I'm middle-aged and removed from the cutting edge of anything, so I generally find out about big pop star music acts after they've hit it big. Lizzo, though, is a pleasant and disorienting exception. I heard the Houston-born rapper's debut back in 2014, when she was an indie artist based in Minneapolis. Then suddenly, at the beginning of this year, everyone was taking about her. Her album Cuz I Love You, released last week, is a bona fide hit, receiving mass critical acclaim and the popular enthusiasm that lands the performer on Ellen and Jimmy Fallon.
The hipster protocol when you discovered an artist first is to furrow your hairdo and proclaim that they were better before they sold out. And it's true that Lizzo's 2014 debut Lizzobangers sounds a lot different than her current work. Part of the reason I was so surprised to see her become popular is that her early work was gleefully scrappy, leaning into its indie lack of polish—in "Paris" she practically boasts about having never been to the city in question. Her beats were tough and noisy, and Lizzo's rapid-fire flow was unhinged.
The simultaneous charming and lascivious single, "Batches and Cookies," is built around an infectiously irritating whistle hook, a clanking beat, and Lizzo ingenuously spitting filthy nursery rhyme lyrics like she's addled on helium. "Remember that gooey gooey you took and said 'ooh wee, ooh wee.’" The video is low-fi, with Lizzo and friends eating donuts and hanging out at a gay pride parade. "Get on your knees and get ready for the industry," Lizzo rants, deep-voiced, and then laughs, because what does she care about the industry? She's not trying to be a star anyway.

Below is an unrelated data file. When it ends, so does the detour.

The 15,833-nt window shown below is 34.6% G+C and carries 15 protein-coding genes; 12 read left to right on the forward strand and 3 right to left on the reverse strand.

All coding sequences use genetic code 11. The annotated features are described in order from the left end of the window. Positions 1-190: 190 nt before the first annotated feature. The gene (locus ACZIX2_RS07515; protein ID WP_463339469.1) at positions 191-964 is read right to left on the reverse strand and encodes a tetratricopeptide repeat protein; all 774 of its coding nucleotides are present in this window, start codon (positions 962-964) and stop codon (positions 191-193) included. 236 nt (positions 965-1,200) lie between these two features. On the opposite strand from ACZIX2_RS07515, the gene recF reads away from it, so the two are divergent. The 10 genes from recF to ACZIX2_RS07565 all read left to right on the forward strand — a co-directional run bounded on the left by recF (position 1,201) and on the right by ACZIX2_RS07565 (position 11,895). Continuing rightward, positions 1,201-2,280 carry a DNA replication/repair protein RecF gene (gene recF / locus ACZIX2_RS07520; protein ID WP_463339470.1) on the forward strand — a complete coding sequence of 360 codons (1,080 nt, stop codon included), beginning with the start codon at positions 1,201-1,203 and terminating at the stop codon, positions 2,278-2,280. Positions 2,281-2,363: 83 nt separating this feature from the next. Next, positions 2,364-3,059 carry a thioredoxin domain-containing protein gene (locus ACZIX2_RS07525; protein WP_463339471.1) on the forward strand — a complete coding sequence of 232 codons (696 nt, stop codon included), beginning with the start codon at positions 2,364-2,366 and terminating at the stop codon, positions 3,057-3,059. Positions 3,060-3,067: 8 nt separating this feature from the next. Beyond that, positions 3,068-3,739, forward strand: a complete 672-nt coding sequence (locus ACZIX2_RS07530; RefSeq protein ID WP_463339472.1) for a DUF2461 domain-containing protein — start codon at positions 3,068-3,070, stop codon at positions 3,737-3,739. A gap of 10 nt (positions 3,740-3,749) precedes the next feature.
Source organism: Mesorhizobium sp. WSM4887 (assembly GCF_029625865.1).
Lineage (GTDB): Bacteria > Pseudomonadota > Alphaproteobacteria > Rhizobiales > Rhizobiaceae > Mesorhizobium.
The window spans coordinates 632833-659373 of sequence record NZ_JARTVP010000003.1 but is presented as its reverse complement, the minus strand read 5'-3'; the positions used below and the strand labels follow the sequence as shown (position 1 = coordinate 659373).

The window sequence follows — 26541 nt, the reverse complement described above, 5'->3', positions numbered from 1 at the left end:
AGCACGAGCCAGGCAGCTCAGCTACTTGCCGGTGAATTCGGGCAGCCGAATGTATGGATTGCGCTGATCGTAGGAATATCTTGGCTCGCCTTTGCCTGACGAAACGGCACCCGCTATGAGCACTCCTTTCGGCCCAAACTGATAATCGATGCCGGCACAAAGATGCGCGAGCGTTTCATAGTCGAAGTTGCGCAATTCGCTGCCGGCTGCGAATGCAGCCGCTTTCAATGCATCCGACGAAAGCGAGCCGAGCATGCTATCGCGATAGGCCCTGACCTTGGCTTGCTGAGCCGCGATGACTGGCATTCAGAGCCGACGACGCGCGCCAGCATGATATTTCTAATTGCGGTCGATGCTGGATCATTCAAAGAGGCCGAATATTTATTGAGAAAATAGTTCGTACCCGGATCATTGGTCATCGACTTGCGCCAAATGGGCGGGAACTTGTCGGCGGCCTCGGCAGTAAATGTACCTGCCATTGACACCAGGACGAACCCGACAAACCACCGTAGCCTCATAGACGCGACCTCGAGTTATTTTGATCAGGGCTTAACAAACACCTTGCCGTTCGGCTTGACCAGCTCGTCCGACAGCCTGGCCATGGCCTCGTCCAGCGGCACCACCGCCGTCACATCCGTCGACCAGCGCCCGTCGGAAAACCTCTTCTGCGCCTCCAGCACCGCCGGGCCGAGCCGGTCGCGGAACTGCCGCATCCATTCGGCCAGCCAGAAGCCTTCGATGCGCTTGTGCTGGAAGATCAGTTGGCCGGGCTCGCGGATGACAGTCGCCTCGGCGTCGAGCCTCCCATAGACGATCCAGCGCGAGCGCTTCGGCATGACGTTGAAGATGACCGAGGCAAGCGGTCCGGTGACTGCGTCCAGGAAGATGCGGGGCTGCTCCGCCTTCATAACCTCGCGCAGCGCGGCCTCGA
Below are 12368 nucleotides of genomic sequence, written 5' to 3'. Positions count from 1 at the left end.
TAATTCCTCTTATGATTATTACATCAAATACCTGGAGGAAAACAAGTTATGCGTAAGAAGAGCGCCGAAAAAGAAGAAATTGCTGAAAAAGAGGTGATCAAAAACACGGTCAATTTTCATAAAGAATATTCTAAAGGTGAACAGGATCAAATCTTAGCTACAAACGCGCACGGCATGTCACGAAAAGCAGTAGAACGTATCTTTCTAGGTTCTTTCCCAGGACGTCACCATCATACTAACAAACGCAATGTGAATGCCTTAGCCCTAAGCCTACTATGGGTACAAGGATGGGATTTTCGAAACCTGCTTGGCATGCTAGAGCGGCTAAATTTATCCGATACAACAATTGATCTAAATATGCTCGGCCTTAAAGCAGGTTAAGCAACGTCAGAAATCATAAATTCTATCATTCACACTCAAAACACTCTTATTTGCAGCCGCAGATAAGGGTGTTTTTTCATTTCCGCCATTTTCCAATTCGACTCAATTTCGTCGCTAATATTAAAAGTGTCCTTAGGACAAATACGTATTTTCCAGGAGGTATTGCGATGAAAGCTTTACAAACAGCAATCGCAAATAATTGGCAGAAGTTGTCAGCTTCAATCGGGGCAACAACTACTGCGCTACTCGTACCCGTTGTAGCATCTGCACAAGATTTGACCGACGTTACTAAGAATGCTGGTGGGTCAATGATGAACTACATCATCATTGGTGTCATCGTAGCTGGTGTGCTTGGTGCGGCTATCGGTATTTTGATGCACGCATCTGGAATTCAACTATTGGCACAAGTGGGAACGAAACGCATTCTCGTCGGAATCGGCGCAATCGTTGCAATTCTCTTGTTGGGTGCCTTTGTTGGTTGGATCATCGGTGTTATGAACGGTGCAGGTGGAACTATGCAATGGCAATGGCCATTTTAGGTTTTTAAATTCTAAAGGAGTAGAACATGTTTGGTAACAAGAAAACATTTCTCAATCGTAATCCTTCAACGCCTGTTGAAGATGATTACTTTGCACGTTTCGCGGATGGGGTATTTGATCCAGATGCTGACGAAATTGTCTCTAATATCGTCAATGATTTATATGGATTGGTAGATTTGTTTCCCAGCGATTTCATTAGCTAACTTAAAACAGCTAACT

Or so it seemed to me when I first heard the track. But Lizzo had other ideas. On her second album, Big Grrrl Small World, in 2015, she started singing as much as rapping, moving towards a more radio-friendly R&B sound. And on Cuz I Love You the transition is complete. The tough, manic hip-hop of the debut is almost gone. "Like a Girl," for example, has touches of autotune and a melody that recalls Jessie J's "Do It Like a Dude," of all things.
That could be seen as a takedown. But "Do It Like a Dude" is great, and so is "Like a Girl.” In fact, Lizzo's move to pop is generally exhilarating. Her singing is as impressive as her rapping; the first words of the new album, "I'm crying… cuz I love you" are a shotgun blast of retro soul. On the hit, "Juice," she slides easily from half-rap to straight up disco vocalist. "Know I'm not a snack at all/baby I'm the whole damn meal" is a boast about her mojo, but even more about her skills. She was an amazing indie rapper, and now she's an amazing pop diva. Next album maybe she'll be a rock guitarist. Why not?
You could argue that Lizzo's transition to hit maker has sanded off some of her idiosyncrasies. At the least, she's not saying as much as when she was breaking land-speed records with her tongue-twisting raps. ("Talk talk talk talk talk talk talk," as she said, very quickly, on Lizzobangers.)
But mainstream Lizzo smashes paradigms in her own way. Lizzo on the cover of Lizzobangers looking butch in a jean jacket and marching band cap is pretty great. But Lizzo nude, unashamedly not thin, and photographed like a glam diva on the cover of Cuz I Love You is even more of a challenge to the culture's portrayal of women. "Slow songs, they for skinny hoes/Can't move all of this here to one of those," Lizzo declares on "Tempo." Missy Elliot guests—a perfect collaboration, which would’ve been impossible if Lizzo hadn't blown up.
Lizzo's career shows that you have to make compromises if you want to be a mega success. But compromises aren't all bad. I miss Lizzo's mercurial rap flow, but I'm glad I discovered Lizzo the mercurial, powerhouse soul singer.